Rmax represents the maximal feasible SPR signal generated by an interaction between a ligand – analyte pair and is represented in response units (RU). In the Rmax equation below, RL corresponds to the RU level of ligand on the surface. MWA and MWL are the analyte and ligand molecular weights, respectively, and ValencyL is the valency or number of discrete analyte binding sites on the ligand.


Rmax is most commonly fitted globally for a single ligand-analyte pair. If an analyte species is injected at different concentrations over same ligand surface, then the theoretical Rmax will be the same for every injection. However, if for example the binding sites decrease due to surface regeneration, then the Rmax may vary from one analyte injection to another.

Having observed Rmax greater than its theoretical value can be indicative of insufficient curvature during the association phase. An Rmax below the expected theoretical max could indicate loss of ligand activity.

4. What is meant by floating Rmax?

Floating the Rmax is an option in the Kinetics™ analysis software allowing the binding curves in a kinetic titration to be fit independent of one another with regard to Rmax. Floating Rmax should be used only in specific circumstances. Here are 2 scenarios where it is appropriate to use the floating Rmax option:

  1. Performing a multi-cycle kinetics experiment with regeneration and the chip surface is losing activity from cycle-to-cycle.
  2. Performing a multi-cycle capture kinetics experiment with regeneration and the ligand capture levels vary significantly from cycle to cycle.

Since Rmax is changing across the assay in these 2 scenarios, differences between the data and the fitting model are increased when applying a global Rmax value and therefore local Rmax fitting is more appropriate.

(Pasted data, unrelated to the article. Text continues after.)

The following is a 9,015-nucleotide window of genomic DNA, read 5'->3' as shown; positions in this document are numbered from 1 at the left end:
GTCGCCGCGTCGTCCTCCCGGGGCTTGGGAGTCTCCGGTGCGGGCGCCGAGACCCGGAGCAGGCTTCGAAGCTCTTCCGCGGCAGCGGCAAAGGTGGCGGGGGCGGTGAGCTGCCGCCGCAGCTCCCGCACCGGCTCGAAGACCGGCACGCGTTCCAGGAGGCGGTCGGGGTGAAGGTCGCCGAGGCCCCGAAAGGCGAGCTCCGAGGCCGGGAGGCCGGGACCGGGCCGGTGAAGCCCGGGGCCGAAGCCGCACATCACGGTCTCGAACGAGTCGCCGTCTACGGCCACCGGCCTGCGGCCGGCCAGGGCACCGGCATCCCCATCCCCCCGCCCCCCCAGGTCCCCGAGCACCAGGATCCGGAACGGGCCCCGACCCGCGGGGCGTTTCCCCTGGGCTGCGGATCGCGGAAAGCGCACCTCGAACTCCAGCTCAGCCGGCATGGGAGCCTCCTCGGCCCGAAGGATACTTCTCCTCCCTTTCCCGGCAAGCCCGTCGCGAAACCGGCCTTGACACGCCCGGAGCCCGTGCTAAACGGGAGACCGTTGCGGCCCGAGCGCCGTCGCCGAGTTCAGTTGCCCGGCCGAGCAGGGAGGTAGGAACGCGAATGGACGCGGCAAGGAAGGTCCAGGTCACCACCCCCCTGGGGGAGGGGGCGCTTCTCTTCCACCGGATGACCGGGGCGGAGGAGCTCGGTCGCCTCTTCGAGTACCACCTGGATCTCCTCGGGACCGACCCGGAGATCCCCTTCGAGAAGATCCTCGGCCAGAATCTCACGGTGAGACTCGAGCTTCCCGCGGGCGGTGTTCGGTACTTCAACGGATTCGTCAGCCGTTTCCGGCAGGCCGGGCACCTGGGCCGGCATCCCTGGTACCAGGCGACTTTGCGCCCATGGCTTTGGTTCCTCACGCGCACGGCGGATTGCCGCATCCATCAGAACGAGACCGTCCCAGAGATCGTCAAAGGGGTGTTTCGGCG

5. What is the sensitivity of the LSA for smaller MW analytes? Is there a minimum MW cutoff for analytes?

Sensitivity limitations for lower MW analytes will depend on the interaction being measured. SPR is a mass-based detection technology and the analyte binding signal is proportional to the stoichiometry of the interaction and can be theoretically calculated. As a general rule, in order to maintain a specific RU signal, ligand density will need be increased as analyte MW decreases, with attention paid to the binding stoichiometry of the ligand and analyte.

Here is an example of a lower MW analyte binding to captured antibodies:

  • Ligand: Panel of mouse mAbs (MW 150 kDa) captured as an array on an anti-mouse surface
  • Analyte: 7 amino acid peptide (MW 1 kDa)
  • Using the Rmax equation, to achieve a 40 RU Rmax signal of analyte binding to a 150 kDa ligand with a valency of 2, the total RU of mAb captured is 3000 RU:

40 RU Rmax = 3000 RU x (1 kDa / 150 kDa ) x 2

6. How is residual standard deviation (res sd) calculated?

The standard deviation of the residuals reports the overall agreement of the fitting model vs. the observed data. It is calculated using the sum of squared differences between each observed data point (Rx) and the model value (Rm) divided by the total number of points. Res sd is reported in RU.